Deliberate Practice on the Way to Being Great

Casey Stoner

In my last post, provocatively titled How the Motorcycle Gods Ride, we examined Rossi's control, as demonstrated in that fascinating photo, as something beyond the levels most of us mere mortals can achieve. In the comments, SteveH, noted the 10,000 hour rule, made popular recently by Malcom Gladwell’s Outliers, in which Gladwell pointed out example after example of superior performance in a wide range of fields that was preceded by at least 10,000 hours of practice. (That works out to 20 hours per week for 10 years!) Those overnight sensations are nothing of the sort.

Putting in the time, lots and lots of time, is essential to becoming great, and someone like a Rossi or Casey Stoner has obviously spent an enormous amount of time on track from his earliest years, practicing everything it takes to control his motorcycle in ways the vast majority of riders can only dream of doing, but some riders think they've been riding for a long time so they must also be great riders, after all, with 30 years on the road, you're something special, right? Well, not so much. Better than a novice, absolutely, but really great? No, and here's why, it hasn't been deliberate practice, if you haven't been doing what it takes to get better, you're just going through the motions and doing what you already know how to do, you've attained an "acceptable level" of performance.

Most individuals who start as active professionals or as beginners in a domain change their behavior and increase their performance for a limited time until they reach an acceptable level. Beyond this point, however, further improvements appear to be unpredictable and the number of years of work and leisure experience in a domain is a poor predictor of attained performance (Ericsson & Lehmann, 1996). Hence, continued improvements (changes) in achievement are not automatic consequences of more experience and in those domains where performance consistently increases aspiring experts seek out particular kinds of experience, that is deliberate practice (Ericsson, Krampe & Tesch-Römer, 1993)--activities designed, typically by a teacher, for the sole purpose of effectively improving specific aspects of an individual's performance.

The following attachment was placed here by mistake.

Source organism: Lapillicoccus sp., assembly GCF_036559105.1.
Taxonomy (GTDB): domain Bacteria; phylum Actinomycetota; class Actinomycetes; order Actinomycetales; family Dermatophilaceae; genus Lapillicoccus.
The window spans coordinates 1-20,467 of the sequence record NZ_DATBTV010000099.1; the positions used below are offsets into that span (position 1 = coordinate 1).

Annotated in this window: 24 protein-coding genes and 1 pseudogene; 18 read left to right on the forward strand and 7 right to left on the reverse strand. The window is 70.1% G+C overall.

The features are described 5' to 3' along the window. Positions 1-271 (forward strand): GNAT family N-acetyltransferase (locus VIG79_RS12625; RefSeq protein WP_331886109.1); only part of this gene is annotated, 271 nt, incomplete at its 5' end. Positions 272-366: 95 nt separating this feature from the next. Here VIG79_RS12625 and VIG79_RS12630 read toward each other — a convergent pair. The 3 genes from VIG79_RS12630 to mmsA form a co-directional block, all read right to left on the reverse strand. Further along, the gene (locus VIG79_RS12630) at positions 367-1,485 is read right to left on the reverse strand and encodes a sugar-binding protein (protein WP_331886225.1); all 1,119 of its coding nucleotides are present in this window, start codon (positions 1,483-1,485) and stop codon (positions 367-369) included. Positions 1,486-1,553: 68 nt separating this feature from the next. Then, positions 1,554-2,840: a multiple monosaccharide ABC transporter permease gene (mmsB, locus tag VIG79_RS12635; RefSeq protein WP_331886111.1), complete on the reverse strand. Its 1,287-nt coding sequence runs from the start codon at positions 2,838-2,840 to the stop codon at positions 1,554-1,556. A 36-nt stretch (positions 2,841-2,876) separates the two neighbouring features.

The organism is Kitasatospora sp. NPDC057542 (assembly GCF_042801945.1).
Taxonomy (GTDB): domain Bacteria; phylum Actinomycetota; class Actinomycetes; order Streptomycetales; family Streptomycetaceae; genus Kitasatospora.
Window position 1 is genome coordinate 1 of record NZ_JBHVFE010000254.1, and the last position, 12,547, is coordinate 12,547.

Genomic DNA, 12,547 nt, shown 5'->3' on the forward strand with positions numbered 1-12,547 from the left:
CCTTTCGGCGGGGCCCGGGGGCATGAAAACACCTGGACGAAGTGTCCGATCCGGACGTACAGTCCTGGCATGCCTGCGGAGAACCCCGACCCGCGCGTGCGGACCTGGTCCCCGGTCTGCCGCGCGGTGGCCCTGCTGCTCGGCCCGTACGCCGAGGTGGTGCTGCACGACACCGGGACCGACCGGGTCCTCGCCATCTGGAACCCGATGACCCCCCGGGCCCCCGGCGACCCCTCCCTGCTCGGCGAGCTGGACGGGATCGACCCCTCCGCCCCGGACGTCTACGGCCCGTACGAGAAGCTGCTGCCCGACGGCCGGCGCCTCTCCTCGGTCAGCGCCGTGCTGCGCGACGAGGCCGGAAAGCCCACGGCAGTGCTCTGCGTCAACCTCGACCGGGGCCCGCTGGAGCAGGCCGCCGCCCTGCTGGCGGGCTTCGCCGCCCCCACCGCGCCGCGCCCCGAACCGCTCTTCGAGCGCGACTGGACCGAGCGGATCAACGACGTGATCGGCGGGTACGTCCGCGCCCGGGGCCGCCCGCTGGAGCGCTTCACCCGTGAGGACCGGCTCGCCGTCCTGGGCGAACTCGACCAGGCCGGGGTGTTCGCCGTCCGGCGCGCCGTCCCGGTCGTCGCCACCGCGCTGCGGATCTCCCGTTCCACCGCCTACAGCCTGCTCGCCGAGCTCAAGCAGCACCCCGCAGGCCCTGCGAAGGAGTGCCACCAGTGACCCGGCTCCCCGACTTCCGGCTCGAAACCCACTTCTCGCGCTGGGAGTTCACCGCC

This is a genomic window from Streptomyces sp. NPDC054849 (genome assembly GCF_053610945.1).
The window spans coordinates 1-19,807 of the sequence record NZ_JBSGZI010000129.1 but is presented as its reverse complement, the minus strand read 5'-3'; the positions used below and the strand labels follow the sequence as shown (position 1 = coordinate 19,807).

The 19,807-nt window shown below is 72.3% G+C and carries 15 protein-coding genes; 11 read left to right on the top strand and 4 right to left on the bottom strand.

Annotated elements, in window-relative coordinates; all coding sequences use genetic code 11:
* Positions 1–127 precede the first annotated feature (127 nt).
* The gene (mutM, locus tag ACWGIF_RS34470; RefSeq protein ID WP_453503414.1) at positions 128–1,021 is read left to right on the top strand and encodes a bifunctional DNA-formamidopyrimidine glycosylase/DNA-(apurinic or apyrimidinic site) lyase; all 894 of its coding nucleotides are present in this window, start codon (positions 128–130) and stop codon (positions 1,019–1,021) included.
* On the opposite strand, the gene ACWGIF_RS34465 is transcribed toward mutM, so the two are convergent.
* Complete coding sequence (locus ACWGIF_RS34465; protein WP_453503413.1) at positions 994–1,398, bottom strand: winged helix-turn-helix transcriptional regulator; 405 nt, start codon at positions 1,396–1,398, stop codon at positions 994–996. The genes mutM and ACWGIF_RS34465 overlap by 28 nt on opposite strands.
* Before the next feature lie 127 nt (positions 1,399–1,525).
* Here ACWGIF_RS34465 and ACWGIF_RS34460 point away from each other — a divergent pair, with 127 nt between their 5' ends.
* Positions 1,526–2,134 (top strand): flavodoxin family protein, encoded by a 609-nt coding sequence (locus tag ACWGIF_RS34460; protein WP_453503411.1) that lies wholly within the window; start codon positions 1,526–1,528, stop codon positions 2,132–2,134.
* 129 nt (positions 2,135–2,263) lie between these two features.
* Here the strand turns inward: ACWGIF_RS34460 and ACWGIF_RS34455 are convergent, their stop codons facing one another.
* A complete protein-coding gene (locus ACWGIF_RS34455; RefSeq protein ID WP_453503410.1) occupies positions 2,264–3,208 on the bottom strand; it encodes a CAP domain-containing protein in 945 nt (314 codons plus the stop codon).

It's natural to gradually learn how to do something if we do it often enough, but it's also natural to enjoy doing what we've mastered and that's a danger to getting better. Once you know how to do something, it's a common mistake to do the part you enjoy over and over and avoid taking on those difficult bits you haven't yet figured out, while the person on his way to greatness is busy adding to his skills and working on the hard stuff, stumbling, learning and correcting until that skill, too, is among the ones he's mastered. While you think you're getting better, he's actually getting great and the longer the time, the greater the gap. Those 10,000 hours have to be focused on the hard things, not just repeating forever the things you already know.

The great riders in MotoGP are still fairly young as adults go, because reaction time and the ability to get into and remain in great physical condition is a requirement, but they're also older than the skilled rising stars of the lower classes that feed the talent to the highest class because there's no way to get there without the time and practice necessary to develop the skill. It's also why you can't start late and expect to climb to the top, time is against you.

Valentino Rossi

This doesn't just apply to riders, either. Great mechanics, engineers, designers, fabricators, they all take time, in fact, any field in life you decide to pursue with the intention of becoming one of the best is open to you, but the price is one of time and deliberate practice, with major quantities of both required, and that deliberate practice isn't going to be all fun and games, in fact, a lot of it will be difficult and unpleasant. Stick with it, do it long enough, be willing to admit what you don't know so you can learn and get better and, eventually, there may be a slot with your name on it at the very top.